Five years ago the Kingdom of Saudi Arabia invaded neighboring Yemen. The conflict was supposed to be quick and simple, over in a few weeks. Now the once-haughty Saudi royals have offered a ceasefire, after their opponents, Houthi irregulars, captured the province of al-Jawf.
The conflict has created a horrific humanitarian crisis. Yemen, which has long been divided, impoverished, and embattled, is wrecked, and is unlikely to emerge as one complete nation. The cost has been roughly 100,000 dead in combat (nearly 20,000 of them civilians); another 130,000 dead from the consequences of the conflict; a million people suffering from Cholera; 20 million Yemenis facing food insecurity; sixteen million regularly hungry; and ten million at risk of famine.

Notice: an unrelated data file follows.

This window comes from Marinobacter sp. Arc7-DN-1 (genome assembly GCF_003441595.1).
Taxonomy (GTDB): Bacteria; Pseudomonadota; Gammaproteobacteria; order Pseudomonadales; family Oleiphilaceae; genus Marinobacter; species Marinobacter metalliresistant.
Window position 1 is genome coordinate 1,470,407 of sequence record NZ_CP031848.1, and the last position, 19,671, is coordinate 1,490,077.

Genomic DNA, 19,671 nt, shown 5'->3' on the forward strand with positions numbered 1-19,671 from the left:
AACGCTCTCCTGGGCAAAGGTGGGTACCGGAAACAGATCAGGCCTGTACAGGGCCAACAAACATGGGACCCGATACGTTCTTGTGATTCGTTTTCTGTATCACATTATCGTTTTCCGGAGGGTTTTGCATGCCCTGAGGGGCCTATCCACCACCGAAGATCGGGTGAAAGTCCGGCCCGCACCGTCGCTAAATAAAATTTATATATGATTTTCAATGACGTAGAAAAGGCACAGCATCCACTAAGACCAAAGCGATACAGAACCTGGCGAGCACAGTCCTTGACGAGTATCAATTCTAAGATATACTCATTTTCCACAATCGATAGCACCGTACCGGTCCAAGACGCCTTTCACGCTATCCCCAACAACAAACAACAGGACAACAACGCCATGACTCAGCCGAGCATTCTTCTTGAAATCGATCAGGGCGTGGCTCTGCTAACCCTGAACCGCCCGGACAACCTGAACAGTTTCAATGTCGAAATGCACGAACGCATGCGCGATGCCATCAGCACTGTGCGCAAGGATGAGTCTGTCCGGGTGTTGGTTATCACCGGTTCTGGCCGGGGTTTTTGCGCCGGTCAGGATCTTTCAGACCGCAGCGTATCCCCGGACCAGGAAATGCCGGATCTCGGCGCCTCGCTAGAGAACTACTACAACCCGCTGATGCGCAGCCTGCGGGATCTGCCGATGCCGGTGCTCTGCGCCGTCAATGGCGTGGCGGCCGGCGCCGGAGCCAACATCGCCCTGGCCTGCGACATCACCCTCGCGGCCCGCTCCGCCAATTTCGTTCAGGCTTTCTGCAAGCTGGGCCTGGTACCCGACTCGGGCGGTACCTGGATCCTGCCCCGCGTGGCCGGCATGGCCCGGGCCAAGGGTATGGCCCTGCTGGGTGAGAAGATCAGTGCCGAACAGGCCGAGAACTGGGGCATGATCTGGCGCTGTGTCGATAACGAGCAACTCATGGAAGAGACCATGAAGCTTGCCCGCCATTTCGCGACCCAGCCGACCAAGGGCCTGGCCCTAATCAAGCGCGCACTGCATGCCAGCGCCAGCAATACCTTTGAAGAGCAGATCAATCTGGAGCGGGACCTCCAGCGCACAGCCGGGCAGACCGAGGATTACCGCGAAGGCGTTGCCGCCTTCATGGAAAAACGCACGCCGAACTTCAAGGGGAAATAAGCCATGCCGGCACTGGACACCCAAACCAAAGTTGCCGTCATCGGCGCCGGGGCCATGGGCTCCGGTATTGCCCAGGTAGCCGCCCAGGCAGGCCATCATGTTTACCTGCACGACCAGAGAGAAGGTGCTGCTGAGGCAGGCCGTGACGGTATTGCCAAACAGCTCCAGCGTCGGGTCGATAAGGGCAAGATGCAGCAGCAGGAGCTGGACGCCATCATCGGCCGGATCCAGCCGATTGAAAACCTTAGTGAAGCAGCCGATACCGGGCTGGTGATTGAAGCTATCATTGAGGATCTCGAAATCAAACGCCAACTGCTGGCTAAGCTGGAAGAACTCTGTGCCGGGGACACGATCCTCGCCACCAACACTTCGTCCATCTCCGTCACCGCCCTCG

"Across the country, civilians suffer from a lack of basic services, a spiraling economic crisis, abusive local security forces, and broken governance, health, education, and judicial systems," Human Rights Watch reported.